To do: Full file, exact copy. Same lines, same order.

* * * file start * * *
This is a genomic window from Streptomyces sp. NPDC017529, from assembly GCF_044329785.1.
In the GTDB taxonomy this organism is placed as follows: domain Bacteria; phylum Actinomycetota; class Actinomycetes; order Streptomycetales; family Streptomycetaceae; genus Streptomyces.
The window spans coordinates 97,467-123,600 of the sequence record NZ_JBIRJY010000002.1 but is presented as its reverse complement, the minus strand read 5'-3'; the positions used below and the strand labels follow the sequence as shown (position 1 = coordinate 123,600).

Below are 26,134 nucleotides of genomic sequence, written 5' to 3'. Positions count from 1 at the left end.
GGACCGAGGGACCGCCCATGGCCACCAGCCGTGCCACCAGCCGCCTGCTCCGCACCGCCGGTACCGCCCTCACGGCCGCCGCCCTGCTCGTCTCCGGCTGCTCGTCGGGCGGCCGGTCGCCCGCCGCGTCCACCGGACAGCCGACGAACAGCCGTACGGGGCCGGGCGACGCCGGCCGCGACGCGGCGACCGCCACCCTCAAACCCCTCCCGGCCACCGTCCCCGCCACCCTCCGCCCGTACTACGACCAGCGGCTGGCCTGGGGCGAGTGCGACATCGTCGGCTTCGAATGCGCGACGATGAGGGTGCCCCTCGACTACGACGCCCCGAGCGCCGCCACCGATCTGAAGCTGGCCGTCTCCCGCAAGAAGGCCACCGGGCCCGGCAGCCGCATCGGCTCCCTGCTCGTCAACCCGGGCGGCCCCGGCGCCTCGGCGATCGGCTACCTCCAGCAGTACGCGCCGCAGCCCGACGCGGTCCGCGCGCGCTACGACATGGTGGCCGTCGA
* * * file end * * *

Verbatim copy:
This is a genomic window from Streptomyces sp. NPDC017529, from assembly GCF_044329785.1.
In the GTDB taxonomy this organism is placed as follows: domain Bacteria; phylum Actinomycetota; class Actinomycetes; order Streptomycetales; family Streptomycetaceae; genus Streptomyces.
The window spans coordinates 97,467-123,600 of the sequence record NZ_JBIRJY010000002.1 but is presented as its reverse complement, the minus strand read 5'-3'; the positions used below and the strand labels follow the sequence as shown (position 1 = coordinate 123,600).

Below are 26,134 nucleotides of genomic sequence, written 5' to 3'. Positions count from 1 at the left end.
GGACCGAGGGACCGCCCATGGCCACCAGCCGTGCCACCAGCCGCCTGCTCCGCACCGCCGGTACCGCCCTCACGGCCGCCGCCCTGCTCGTCTCCGGCTGCTCGTCGGGCGGCCGGTCGCCCGCCGCGTCCACCGGACAGCCGACGAACAGCCGTACGGGGCCGGGCGACGCCGGCCGCGACGCGGCGACCGCCACCCTCAAACCCCTCCCGGCCACCGTCCCCGCCACCCTCCGCCCGTACTACGACCAGCGGCTGGCCTGGGGCGAGTGCGACATCGTCGGCTTCGAATGCGCGACGATGAGGGTGCCCCTCGACTACGACGCCCCGAGCGCCGCCACCGATCTGAAGCTGGCCGTCTCCCGCAAGAAGGCCACCGGGCCCGGCAGCCGCATCGGCTCCCTGCTCGTCAACCCGGGCGGCCCCGGCGCCTCGGCGATCGGCTACCTCCAGCAGTACGCGCCGCAGCCCGACGCGGTCCGCGCGCGCTACGACATGGTGGCCGTCGA